You web browser may not be properly supported. To use this site and all its features we recommend using the latest versions of Chrome, Safari or Firefox


In a digital world; portable laptops, tablets and smartphones mean an employee can work from almost anywhere at anytime. More employers are expecting their employees to remain constantly connected to work outside of normal hours – putting the mental health of staff at risk.

Employees can feel guilty for switching off their devices linked to work emails, worried that an issue may come up that needs their immediate attention. This has had the effect of shattering the traditional working hours that helped separate home and family life. Even if the employee is not sitting at a computer, a notification on a smartphone alerting them to a new work email takes them back into 'office mode' – making it harder to relax and spend quality time with friends and family.

When workers lose control over their workload they become at risk of suffering a stress-related concern. This may lead them to lodge a compensation claim alleging that they have become stressed from an excessive, unfair workload or from unreasonable expectations or pressures from their employer.

Employers who create systems where employees can access work databases and emails from any location are reaping the benefits of free labour, and the respectful employees who check their work emails at home are providing it.

So, while the rising use of laptops, tablets and smartphones has created freedom, they become a problem when employees feel pressured to send work emails after hours or when they feel they need to prove their dedication.

Both managers and employees can watch out for signs of stress in their colleagues, which could include increased absenteeism, changes in mood, irritability, reduced productivity, becoming withdrawn or conflicting with others.

Employers can prevent stress-type concerns from an excessive workload by promoting work-life balance as a healthy lifestyle, making sure that staff aren’t pressured into working overtime and ensuring the job fits well with other life demands.

Flexible working arrangements like flexitime, part-time work and job sharing can go a long way towards creating a culture of flexibility, while confidential counselling services can offer staff support when they need it most.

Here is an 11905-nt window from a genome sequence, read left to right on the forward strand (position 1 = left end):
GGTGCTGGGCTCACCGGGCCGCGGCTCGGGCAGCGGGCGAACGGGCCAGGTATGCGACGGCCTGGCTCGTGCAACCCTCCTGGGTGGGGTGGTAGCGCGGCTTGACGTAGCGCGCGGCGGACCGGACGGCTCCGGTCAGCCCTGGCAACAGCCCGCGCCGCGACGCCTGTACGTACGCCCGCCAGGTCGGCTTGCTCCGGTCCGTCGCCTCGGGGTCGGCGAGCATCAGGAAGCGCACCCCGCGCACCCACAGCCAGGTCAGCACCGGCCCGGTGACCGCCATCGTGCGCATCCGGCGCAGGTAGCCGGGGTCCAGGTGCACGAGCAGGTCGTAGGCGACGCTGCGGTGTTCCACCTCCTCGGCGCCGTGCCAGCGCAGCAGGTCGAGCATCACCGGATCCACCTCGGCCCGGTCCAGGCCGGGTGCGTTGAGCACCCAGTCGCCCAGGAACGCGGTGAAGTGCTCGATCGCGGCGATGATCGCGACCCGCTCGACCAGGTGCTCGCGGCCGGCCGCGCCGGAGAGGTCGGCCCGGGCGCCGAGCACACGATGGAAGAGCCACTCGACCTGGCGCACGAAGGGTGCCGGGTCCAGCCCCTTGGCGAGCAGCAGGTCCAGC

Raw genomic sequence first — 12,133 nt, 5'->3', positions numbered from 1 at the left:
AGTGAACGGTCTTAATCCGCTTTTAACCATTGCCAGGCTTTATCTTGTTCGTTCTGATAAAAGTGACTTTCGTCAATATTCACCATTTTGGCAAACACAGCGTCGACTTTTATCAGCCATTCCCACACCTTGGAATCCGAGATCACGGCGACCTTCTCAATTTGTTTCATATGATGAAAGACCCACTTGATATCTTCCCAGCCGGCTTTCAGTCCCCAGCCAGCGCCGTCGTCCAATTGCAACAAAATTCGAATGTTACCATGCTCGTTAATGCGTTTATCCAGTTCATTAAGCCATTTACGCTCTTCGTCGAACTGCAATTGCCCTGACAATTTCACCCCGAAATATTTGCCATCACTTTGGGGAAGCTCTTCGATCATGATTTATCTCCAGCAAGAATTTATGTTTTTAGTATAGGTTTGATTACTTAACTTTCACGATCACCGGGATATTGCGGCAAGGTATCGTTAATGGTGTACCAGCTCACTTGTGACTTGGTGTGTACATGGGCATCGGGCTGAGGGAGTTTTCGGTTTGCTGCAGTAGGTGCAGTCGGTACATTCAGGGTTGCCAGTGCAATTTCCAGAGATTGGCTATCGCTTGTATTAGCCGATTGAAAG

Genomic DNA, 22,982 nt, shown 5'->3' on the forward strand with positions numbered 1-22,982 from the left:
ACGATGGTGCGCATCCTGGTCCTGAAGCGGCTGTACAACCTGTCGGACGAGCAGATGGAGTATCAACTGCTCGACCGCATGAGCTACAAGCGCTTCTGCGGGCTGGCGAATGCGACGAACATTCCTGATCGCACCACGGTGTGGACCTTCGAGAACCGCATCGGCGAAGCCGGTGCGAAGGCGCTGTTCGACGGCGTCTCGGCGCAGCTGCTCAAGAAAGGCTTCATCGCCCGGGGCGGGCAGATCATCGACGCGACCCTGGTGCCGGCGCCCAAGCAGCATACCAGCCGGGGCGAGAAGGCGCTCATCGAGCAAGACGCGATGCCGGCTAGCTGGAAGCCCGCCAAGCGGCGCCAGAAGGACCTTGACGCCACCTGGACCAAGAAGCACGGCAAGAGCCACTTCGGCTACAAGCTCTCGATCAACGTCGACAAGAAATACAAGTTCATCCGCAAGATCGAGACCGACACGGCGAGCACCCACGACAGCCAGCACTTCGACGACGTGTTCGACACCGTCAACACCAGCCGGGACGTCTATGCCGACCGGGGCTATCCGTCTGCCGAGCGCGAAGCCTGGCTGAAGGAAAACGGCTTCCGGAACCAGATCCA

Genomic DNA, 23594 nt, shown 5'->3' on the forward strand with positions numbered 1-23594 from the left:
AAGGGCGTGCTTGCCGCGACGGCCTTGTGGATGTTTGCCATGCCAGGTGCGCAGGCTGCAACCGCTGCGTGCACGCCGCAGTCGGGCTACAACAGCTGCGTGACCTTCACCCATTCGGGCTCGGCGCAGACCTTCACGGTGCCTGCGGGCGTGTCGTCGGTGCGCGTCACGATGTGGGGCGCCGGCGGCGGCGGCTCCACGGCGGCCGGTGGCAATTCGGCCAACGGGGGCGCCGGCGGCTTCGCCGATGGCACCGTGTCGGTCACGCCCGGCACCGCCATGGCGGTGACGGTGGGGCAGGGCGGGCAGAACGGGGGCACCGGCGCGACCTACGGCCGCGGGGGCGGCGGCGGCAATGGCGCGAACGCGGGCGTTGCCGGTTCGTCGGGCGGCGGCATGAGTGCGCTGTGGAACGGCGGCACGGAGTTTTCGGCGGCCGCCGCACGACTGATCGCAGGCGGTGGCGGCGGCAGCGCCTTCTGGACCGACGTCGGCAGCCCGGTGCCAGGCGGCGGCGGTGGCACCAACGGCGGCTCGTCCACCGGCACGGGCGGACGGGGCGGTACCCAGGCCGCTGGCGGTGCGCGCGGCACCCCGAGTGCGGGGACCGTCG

beyondblue's Heads Up resource offers advice to both employers and employees on achieving the best possible mental health in the workplace.

Thank you for your feedback.

Related blog posts

Workplace Law
Pay your staff properly

Pay your staff properly: it’s not rocket science. That’s my message to the chefs and restaurateurs who last week begged for an amnesty for wage theft. They make some interesting claims: “there’s too many awards”; “most people are trying to do the right thing”; “I had to work for free when I first started”; “why is everyone picking on the hospitality industry?” or “customers need to pay more”. The underlying themes are that the restaurateurs don’t understand the rules and that they were exploited themselves as juniors, therefore it’s fair enough. Oh, and let’s not forget the big one: it’s too expensive and I don’t want to. None of these excuses are good...

Cooks in kitchen blurred motion RESIZED
Workplace Law
Small business employees would lose out under Fair Dismissal Code changes

The Small Business and Family Enterprise Ombudsman’s proposal to change the Small Business Fair Dismissal Code is not likely to result in fairer outcomes for employees or fewer claims for small business owners to deal with. The changes may make it easier for small businesses to get rid of employees quickly, meaning the system would be heavily weighted against workers. That’s why we are calling on Attorney General and Minister for Industrial Relations Christian Porter to consider the employees first, who already have little protection or job security when employed with a small business, when reviewing the industrial relations process. The Ombudsman's review recommends separate processes...

Barista Cleaning Machine
Workplace Law
The five simple steps to making a workers’ compensation claim

Every year, thousands of Australians are injured at work - in fact, in 2013-14 alone, there were 531,800 workers who reported suffering a work-related illness or injury. During this difficult and stressful time, injured workers can receive a lot of information from employers, doctors and insurers when they report their injury. For many of us, this information can be overwhelming. It can cause additional anxiety and distress, with some feeling daunted by the thought of making a claim. In this article, we’ve pulled together a simple, step-by-step process to help you understand your entitlements, how to make a workers’ compensation claim, and where to turn if things don’t go to plan. ...

Construction Worker With Hat Cropped

We're here to help

Start your online claim check now. Or, if you have a question, get in touch with our team.